Students perceived learning plan development with coaches to be more effective when goals were meaningful to the student rather than seeming to be dictated by data in the dashboard. They appreciated longitudinal coach relationships for individualized guidance and reassurance. They shared tentative thoughts that they might be developing a habit of mind through reflecting and articulating goals. One student characterized progress meetings: ‘By giving us this time almost off they’re forcing us to zoom out and step back and say, hey, wait, what am I working towards?’ (Group 1).
However, others reported that coaches did not steer them to use the dashboard together; those students trusted that their coaches had checked the dashboard in advance to ensure performance met expectations. Students valued agenda flexibility to address issues most salient to the student when meeting with coaches. Students reported that coaching meetings focused on varying topics including general academic support, career guidance, and students’ personal wellbeing:
I think coaching time is to just talk about what you want. People in our sessions have talked about very personal issues, people have talked about the curriculum, people have talked about SMART goals …just that openness … that’s a really helpful setting. (Group 2)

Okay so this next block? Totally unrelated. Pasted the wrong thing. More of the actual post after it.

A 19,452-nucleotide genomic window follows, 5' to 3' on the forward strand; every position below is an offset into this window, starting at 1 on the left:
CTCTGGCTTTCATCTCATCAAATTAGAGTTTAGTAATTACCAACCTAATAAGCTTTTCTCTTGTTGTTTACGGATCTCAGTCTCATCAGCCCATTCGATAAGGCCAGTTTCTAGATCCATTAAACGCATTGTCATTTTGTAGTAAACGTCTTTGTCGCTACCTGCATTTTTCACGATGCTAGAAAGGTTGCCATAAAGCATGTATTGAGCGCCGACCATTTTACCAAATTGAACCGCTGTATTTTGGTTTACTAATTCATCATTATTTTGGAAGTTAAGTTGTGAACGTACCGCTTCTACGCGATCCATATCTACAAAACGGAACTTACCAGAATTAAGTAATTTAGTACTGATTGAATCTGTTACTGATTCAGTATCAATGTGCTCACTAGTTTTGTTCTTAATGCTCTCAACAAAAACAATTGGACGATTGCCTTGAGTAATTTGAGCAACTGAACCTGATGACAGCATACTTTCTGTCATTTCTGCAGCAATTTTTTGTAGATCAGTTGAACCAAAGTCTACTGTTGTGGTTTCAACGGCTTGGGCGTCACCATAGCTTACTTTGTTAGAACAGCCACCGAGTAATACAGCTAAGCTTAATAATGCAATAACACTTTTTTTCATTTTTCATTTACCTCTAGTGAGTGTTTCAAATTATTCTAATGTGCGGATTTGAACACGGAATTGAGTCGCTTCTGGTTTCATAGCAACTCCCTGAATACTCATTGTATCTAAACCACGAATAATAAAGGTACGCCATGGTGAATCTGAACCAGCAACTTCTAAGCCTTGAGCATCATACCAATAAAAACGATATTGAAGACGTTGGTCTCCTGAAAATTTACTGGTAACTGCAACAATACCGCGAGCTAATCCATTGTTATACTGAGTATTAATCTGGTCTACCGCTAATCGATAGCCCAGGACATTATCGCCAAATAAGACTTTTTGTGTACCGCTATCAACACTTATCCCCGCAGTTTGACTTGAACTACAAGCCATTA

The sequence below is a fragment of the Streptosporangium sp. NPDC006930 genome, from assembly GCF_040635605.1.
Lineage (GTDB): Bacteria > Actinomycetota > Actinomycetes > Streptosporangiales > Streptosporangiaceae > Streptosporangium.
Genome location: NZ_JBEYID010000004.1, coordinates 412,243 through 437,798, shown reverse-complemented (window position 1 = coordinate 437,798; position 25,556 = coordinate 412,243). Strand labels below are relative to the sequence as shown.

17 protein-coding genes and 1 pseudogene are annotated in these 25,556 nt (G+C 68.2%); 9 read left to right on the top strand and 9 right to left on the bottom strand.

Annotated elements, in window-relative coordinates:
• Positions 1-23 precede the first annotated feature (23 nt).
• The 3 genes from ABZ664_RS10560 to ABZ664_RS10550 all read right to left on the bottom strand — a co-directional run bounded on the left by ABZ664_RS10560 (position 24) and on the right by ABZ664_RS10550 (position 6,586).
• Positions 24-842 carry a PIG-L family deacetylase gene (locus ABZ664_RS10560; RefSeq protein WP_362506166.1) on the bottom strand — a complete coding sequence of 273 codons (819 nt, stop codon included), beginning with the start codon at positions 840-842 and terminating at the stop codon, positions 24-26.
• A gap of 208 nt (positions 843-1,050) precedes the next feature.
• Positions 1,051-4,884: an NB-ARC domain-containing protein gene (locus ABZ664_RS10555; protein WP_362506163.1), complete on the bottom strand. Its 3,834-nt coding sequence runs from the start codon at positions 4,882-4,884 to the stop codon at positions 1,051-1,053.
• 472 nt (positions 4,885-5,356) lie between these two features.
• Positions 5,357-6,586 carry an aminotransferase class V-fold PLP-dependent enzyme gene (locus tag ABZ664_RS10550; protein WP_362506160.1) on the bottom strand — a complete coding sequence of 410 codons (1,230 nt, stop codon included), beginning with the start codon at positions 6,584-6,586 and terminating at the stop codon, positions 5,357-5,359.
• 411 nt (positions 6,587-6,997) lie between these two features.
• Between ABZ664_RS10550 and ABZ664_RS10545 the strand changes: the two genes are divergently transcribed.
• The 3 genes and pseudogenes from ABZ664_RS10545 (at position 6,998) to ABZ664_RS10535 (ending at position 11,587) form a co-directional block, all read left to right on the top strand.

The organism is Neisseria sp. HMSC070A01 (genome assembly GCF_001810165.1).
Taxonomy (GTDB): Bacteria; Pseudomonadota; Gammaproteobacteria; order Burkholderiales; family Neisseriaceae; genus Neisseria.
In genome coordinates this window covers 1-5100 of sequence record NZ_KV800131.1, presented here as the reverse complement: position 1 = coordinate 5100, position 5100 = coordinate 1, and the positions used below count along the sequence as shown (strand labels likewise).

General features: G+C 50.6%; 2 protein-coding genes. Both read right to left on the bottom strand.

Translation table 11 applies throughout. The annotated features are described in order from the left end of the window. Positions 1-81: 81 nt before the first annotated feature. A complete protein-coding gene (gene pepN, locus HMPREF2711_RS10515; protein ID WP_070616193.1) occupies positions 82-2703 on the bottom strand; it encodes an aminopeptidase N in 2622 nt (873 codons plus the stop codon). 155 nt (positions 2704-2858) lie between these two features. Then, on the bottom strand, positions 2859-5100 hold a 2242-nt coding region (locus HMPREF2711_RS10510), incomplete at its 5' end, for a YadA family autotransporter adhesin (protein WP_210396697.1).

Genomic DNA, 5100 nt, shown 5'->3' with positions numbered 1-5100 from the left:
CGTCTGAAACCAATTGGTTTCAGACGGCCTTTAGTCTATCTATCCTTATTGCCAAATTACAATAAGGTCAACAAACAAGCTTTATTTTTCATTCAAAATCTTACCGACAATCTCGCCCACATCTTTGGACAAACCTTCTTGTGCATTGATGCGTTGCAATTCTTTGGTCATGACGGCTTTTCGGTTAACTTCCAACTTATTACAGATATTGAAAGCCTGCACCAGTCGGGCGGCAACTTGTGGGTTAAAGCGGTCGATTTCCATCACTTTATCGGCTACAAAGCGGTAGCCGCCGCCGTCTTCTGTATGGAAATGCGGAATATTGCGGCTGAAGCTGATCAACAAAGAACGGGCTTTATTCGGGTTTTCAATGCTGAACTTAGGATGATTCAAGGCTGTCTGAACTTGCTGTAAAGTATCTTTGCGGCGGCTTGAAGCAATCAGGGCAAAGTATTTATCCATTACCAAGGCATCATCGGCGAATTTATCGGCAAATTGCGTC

Multiple students struggled with figuring out how creating learning goals would benefit them. Some felt they already used effective learning strategies:
It’s not helpful to my learning or my long-term career goals because often what I’m doing is taking things that I’m already doing and then somehow squishing them into this format that I can just put on this dashboard. (Group 1)
Another barrier was the perception that completed learning experiences cannot be changed: ‘The dashboard is post-exam; it’s like, Well, there’s nothing I can do about that now.’ (Group 3).
Some students were still considering how to engage in the process of using performance review to identify and implement goals. One student explained:
I don’t always go into meetings with my coach with clear hopes or goals, but actually for my last session I had no ideas, and she was really helpful in talking to me and figuring out where to improve.’ (Group 3)
Many students similarly described reviewing their performance without having previously engaged in planning as part of a cyclic process.
Phase 2: Quantitative
Overall, 114 of 152 first-year students completed the survey (75%). Tab. 1
provides survey responses.
114 first-year medical student responses to a survey on dashboard usage, coaching and learning planning, University of California, San Francisco, School of Medicine
Factor 1: SMARTb goals
(α = 0.88)
I regularly set SMART goals for myself to improve my learning
SMART goals are a useful tool
I find it useful to create SMART goals related to my academic performance
I find it useful to create SMART goals related to my career planning
I find it useful to create SMART goals related to my well-being
I keep track of the progress of my SMART goals